5. Dumbell lunge jump

  • Weight at 20% of maximum
  • 10 repetitions
  • 4 sets
  • 2min rest between sets

6. Power cleans

  • Weight at 50% of maximum
  • 10 repetitions
  • 4 sets
  • 2min rest between sets

Medicine ball power routine

1. Backwards medicine ball throws

  • Weight at 20% of maximum
  • 10 repetitions
  • 3 sets
  • Rest 3mins between sets

2. Box jumps

  • Bodyweight
  • 10 repetitions
  • 3 sets
  • Rest 3mins between sets

3. Sideways medicine ball throws 

  • Weight at 20% of maximum
  • 10 repetitions from both sides, no break in between
  • 3 sets
  • Rest 2mins between sets

4. Medicine ball slams

  • Weight at 20% of maximum
  • 10 repetitions
  • 3 sets
  • Rest 3mins between sets

Plyometric training routine

1. Box jump

  • Bodyweight, no additional resistance
  • 10 repetitions
  • 2 sets
  • 2min rest between sets

2. Jump step up

  • Bodyweight, no additional resistance
  • 10 repetitions
  • 2 sets
  • 2min rest between sets

3. Clap push-up

  • Bodyweight, no additional resistance
  • 10 repetitions
  • 2 sets
  • 2min rest between sets

4. Single leg deadlift hops

  • Bodyweight, no additional resistance
  • 10 repetitions on both legs
  • 2 sets
  • 2min rest between sets

5. Elevated push-ups

  • Bodyweight, no additional resistance
  • 10 repetitions
  • 2 sets
  • 2min rest between sets

6. Lateral jumps

  • Bodyweight, no additional resistance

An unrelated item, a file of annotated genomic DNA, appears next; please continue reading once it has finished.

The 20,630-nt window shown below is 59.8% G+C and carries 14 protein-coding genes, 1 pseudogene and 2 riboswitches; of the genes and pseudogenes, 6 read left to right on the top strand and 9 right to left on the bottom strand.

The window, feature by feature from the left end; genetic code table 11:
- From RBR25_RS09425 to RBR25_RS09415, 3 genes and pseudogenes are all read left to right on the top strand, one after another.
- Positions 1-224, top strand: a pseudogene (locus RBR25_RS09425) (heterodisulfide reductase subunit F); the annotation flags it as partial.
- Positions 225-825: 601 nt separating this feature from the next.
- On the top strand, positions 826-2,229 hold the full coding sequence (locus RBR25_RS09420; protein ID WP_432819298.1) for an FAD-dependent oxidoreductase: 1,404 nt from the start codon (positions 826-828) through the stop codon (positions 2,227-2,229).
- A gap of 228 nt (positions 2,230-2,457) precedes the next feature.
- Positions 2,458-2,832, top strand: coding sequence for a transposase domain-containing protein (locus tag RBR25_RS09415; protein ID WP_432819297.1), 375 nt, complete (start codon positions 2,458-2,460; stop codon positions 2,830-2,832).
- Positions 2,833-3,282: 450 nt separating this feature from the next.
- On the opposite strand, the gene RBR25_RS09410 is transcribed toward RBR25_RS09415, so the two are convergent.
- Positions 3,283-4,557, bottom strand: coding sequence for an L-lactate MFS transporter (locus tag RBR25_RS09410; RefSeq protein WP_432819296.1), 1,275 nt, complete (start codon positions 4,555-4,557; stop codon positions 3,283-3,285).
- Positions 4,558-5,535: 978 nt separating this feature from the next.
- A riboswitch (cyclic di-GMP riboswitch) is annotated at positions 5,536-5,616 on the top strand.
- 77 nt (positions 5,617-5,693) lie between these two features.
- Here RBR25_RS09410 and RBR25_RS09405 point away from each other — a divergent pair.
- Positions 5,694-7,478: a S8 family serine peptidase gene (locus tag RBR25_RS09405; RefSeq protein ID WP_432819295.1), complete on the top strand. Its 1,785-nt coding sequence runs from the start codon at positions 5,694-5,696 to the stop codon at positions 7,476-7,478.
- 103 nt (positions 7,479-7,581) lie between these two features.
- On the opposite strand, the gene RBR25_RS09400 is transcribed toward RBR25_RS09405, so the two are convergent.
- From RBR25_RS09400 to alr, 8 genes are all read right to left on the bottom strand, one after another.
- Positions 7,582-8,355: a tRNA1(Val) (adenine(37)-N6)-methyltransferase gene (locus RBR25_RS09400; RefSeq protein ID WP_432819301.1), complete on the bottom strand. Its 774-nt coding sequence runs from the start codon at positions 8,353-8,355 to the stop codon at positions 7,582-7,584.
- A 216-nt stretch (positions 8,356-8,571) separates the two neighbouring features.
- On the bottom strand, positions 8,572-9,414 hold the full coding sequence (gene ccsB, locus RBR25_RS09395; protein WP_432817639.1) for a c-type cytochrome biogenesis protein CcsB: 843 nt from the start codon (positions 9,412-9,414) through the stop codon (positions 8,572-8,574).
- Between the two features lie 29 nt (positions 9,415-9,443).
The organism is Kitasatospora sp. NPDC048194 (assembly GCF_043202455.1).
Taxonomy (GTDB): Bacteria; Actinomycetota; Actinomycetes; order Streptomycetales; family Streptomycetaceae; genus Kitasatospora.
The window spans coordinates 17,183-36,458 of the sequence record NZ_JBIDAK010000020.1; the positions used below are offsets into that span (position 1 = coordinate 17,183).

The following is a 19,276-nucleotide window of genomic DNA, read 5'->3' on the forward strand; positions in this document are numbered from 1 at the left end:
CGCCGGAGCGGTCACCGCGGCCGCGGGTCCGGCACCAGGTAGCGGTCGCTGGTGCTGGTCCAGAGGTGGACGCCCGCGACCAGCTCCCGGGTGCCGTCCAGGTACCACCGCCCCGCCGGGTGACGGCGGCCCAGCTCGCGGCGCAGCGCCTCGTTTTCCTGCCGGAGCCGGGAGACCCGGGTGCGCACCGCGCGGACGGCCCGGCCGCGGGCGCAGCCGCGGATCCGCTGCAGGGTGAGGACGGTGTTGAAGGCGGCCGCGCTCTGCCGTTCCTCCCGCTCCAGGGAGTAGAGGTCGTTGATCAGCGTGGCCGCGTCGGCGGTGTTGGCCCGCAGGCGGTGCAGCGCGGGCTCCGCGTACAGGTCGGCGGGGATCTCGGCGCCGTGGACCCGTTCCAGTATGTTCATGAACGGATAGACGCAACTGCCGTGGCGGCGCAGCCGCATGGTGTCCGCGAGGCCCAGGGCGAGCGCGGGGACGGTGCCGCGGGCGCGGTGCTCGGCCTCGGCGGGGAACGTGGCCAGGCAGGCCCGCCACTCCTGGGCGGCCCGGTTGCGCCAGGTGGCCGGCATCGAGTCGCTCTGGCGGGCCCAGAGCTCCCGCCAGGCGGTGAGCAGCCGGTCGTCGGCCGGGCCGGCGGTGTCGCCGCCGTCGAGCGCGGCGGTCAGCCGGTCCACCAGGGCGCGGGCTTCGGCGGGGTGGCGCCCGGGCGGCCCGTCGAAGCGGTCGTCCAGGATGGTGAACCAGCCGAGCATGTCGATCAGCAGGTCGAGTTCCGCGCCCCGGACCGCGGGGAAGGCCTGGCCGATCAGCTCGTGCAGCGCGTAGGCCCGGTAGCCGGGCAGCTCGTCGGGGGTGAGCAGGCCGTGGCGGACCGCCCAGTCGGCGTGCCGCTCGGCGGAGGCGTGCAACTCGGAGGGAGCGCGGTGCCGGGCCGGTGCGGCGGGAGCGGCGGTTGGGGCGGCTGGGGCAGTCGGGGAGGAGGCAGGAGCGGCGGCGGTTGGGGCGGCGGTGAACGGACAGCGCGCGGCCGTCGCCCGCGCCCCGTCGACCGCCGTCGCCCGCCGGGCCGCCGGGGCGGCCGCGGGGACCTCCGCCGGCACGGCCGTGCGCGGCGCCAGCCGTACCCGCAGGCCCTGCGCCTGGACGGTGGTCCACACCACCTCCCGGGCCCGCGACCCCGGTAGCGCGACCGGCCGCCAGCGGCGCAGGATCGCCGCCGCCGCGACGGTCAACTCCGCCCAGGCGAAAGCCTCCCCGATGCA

• 10 repetitions
  • 2 sets
  • 2min rest between sets

Note that we are not responsible for any injuries that may occur during these drills or practices. Always remember to train within your own limits and at the guidance of a professional instructor.

Power training focuses on recruiting muscles and muscle groups in the right order and with split-second accuracy. Thus, you’ll be able to perform the same task more efficiently.

Suitability for developing athletes and physical education

Training the neuromuscular system (muscles and their connecting nerves) is incredibly valuable for a developing athlete. As you mature and your body gets taller and heavier, you’ll also need to have better control of your body. Power training not only improves your coordination but also provides a great basis for future specialization.

It is important to remember that power training can be very straining for your muscles and limbs. This means you need a solid strength foundation, especially in the core and joints to train power safely and effectively. This is due to the fact that a stronger core helps athletes maintain balance and keep a good posture during physical activity. On the other hand, your joint strength is also crucial to absorb impacts and withstand the forces against explosive and heavy resistance training.